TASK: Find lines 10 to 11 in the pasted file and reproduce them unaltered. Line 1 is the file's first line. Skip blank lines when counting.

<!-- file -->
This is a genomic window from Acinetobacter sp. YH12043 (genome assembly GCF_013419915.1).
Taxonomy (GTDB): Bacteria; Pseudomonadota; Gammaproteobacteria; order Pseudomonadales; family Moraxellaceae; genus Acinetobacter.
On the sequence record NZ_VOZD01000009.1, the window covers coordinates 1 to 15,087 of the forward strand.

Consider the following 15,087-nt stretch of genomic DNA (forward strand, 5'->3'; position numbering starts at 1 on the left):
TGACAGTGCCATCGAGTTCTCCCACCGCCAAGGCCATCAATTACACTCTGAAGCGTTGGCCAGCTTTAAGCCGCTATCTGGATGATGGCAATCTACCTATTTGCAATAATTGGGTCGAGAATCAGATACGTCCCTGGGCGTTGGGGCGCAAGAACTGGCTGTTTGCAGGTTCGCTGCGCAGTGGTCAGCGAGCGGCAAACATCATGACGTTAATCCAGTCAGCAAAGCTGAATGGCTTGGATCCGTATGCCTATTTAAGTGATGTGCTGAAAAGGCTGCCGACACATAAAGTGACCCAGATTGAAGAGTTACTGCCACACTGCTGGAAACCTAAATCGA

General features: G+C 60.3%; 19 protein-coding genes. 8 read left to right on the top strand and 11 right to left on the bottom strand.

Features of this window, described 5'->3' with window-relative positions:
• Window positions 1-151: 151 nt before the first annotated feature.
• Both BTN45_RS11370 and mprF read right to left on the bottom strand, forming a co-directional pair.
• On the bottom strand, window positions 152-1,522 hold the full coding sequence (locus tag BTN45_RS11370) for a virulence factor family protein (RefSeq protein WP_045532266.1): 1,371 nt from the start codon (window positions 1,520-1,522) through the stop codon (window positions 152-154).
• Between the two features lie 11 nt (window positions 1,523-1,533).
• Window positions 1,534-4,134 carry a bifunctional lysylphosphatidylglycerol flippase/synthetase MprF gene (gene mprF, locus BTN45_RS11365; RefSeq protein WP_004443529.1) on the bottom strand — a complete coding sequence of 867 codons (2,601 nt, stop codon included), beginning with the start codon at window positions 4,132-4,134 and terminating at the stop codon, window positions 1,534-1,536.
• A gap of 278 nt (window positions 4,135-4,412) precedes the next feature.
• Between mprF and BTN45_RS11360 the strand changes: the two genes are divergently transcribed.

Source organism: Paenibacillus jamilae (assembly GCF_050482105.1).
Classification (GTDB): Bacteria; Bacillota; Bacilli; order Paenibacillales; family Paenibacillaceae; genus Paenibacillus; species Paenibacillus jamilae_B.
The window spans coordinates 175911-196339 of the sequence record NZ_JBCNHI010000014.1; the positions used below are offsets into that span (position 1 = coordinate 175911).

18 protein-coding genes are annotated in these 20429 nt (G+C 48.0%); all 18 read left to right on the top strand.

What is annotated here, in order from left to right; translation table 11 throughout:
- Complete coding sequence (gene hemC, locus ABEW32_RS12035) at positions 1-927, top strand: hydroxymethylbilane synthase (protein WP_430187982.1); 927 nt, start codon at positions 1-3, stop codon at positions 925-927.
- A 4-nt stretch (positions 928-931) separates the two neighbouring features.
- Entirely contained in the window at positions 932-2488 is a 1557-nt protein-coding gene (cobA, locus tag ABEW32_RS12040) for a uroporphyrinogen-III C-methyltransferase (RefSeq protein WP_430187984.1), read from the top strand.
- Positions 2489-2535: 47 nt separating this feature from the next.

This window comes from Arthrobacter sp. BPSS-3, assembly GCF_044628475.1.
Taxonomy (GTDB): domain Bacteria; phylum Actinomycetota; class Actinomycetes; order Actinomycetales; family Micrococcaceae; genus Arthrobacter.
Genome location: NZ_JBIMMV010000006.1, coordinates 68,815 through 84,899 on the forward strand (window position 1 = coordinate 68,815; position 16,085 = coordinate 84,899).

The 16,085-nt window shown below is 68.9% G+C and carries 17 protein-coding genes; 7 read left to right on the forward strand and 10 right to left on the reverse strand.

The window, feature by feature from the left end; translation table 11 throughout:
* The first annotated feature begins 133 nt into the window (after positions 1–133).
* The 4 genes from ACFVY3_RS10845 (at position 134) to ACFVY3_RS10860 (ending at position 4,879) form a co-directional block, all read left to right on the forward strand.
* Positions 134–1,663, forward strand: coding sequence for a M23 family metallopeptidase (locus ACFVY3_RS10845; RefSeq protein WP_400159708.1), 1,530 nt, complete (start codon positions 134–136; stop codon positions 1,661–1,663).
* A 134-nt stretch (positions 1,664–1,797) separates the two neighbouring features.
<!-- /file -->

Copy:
• On the bottom strand, window positions 152-1,522 hold the full coding sequence (locus tag BTN45_RS11370) for a virulence factor family protein (RefSeq protein WP_045532266.1): 1,371 nt from the start codon (window positions 1,520-1,522) through the stop codon (window positions 152-154).
• Between the two features lie 11 nt (window positions 1,523-1,533).